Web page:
Archive for February, 2010|Monthly archive page

You can’t be a change agent if you’re an expert …

Well, you can, but it’s tough.

When you’re on the early part of the learning curve others look at you and say:

“Hey, it’s Darren. If he can do I can do it.”

Once you hit a certain level of competence or expertise they same people look at you and say:

“Hey, it’s Darren. He can do it, I can’t.”

Did you hear the change in tone in the first part of each of those statements?

Neophytes can be models of change for people new to learning something different. Experts have a different aura about them. That aura of expertise is intimidating for neophytes. The aura of “not quite an expert”, the sense of newness associated with someone learning something they’ve just learned, is motivating for newbies.

We need less experts, more neophytes. Actually, a constant influx of neophytes to provide a continuous stream of models to engage new learners.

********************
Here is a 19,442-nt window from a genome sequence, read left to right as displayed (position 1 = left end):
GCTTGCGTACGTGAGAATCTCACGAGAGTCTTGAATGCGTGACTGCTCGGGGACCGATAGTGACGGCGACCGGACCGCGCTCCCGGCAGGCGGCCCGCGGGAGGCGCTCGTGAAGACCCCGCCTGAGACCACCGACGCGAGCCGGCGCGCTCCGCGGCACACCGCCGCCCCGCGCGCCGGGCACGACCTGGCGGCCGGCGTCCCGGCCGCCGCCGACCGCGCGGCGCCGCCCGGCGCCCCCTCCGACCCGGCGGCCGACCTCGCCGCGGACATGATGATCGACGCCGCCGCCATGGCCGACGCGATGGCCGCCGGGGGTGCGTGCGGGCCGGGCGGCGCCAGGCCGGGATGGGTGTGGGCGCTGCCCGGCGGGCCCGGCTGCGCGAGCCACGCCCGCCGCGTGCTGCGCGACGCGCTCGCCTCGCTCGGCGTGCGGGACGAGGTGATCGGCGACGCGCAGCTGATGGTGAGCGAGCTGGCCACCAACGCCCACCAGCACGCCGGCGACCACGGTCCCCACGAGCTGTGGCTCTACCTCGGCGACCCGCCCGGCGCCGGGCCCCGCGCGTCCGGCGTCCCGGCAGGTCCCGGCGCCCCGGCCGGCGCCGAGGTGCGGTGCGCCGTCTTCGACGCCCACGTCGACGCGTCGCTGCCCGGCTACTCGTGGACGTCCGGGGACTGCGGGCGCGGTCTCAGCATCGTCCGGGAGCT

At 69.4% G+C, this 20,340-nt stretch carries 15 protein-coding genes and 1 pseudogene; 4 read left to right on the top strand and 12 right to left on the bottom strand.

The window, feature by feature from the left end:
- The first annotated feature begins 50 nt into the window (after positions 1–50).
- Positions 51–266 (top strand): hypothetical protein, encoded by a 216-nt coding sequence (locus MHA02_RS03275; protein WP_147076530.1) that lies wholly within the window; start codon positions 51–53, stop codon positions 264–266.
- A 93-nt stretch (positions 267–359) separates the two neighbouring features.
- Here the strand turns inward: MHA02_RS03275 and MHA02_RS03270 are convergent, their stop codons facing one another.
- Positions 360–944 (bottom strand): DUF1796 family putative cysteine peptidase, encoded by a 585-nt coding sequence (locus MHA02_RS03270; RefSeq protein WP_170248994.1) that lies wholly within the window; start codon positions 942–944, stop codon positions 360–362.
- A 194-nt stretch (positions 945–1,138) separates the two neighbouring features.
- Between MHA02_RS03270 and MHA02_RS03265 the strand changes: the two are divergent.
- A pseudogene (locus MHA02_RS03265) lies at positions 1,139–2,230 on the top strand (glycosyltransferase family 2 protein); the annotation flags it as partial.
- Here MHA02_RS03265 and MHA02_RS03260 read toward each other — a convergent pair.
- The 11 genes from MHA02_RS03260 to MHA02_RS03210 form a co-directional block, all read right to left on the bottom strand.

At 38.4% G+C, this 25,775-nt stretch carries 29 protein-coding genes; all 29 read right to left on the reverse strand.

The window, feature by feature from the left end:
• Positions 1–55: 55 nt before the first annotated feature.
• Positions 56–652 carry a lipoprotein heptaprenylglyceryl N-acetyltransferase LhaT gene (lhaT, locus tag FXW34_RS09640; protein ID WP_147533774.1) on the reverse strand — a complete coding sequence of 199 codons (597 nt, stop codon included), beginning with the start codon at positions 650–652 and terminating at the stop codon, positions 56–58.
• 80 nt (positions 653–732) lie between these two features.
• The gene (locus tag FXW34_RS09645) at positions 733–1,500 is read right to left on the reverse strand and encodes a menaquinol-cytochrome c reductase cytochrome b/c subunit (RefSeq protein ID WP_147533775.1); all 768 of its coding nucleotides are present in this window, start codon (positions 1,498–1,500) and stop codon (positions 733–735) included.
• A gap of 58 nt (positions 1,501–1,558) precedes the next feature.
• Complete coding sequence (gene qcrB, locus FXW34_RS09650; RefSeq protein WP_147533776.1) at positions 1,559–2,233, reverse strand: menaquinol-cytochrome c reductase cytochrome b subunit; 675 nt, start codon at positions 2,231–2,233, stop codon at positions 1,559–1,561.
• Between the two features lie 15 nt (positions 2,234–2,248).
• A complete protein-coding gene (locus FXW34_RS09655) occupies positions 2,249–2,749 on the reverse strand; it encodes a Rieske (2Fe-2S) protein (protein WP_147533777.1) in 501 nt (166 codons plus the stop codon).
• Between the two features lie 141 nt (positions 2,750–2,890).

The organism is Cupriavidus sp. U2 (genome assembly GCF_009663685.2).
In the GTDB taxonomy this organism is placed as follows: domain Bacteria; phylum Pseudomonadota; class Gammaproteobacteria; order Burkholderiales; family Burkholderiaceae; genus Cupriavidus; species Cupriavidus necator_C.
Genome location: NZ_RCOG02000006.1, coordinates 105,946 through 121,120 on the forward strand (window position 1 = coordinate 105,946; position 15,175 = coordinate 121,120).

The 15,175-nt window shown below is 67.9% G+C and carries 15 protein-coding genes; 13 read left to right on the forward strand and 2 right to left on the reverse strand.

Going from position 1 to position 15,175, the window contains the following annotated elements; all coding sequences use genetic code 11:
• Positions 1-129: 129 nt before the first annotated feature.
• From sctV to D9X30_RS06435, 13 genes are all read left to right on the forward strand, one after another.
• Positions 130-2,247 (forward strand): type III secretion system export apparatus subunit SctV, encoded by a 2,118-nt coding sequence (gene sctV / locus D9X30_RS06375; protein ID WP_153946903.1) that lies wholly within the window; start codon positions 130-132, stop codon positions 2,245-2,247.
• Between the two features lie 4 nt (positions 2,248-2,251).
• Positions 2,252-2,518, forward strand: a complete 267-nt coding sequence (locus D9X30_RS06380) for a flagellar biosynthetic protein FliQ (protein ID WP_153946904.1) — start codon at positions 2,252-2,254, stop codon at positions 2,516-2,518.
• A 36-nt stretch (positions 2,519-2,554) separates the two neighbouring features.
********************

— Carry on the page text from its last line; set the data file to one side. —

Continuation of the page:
What are the implications of this for change agents? What about teachers; because aren’t all teachers change agents for the stuff they teach?

Managing Complex Change

This graphic sums it up brilliantly:

Managing_change

I first saw it in a presentation on SlideShare by Silvia Tolisano, Shifting to 21st Century Learning, and tracked it back Andrew Churches outstanding wiki. I have to think some more about how this dovetails with the ideas of change and the Cynefin Framework Clarence and I talked about in our presentation Scratch Best Practice, It's All About Beta Baby! that we gave at Alan November's 2009 Building Learning Communities Conference.

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